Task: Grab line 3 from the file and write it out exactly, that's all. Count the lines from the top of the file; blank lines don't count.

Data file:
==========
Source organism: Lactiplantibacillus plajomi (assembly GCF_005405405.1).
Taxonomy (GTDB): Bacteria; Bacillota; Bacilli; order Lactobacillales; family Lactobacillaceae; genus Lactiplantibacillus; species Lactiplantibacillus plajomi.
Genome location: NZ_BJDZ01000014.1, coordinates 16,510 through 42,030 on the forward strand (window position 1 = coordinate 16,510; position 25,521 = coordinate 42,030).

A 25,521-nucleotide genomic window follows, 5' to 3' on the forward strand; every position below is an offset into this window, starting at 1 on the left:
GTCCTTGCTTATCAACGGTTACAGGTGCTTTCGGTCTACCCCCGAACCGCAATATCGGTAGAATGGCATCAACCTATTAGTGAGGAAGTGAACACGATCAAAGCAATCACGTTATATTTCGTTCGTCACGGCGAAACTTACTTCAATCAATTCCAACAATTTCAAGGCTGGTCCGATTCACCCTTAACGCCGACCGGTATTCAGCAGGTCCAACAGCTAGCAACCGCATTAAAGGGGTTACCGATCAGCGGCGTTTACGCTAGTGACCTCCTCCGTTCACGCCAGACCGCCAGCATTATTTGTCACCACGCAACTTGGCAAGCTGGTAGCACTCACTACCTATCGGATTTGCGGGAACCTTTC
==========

Genome location: NZ_BJDZ01000014.1, coordinates 16,510 through 42,030 on the forward strand (window position 1 = coordinate 16,510; position 25,521 = coordinate 42,030).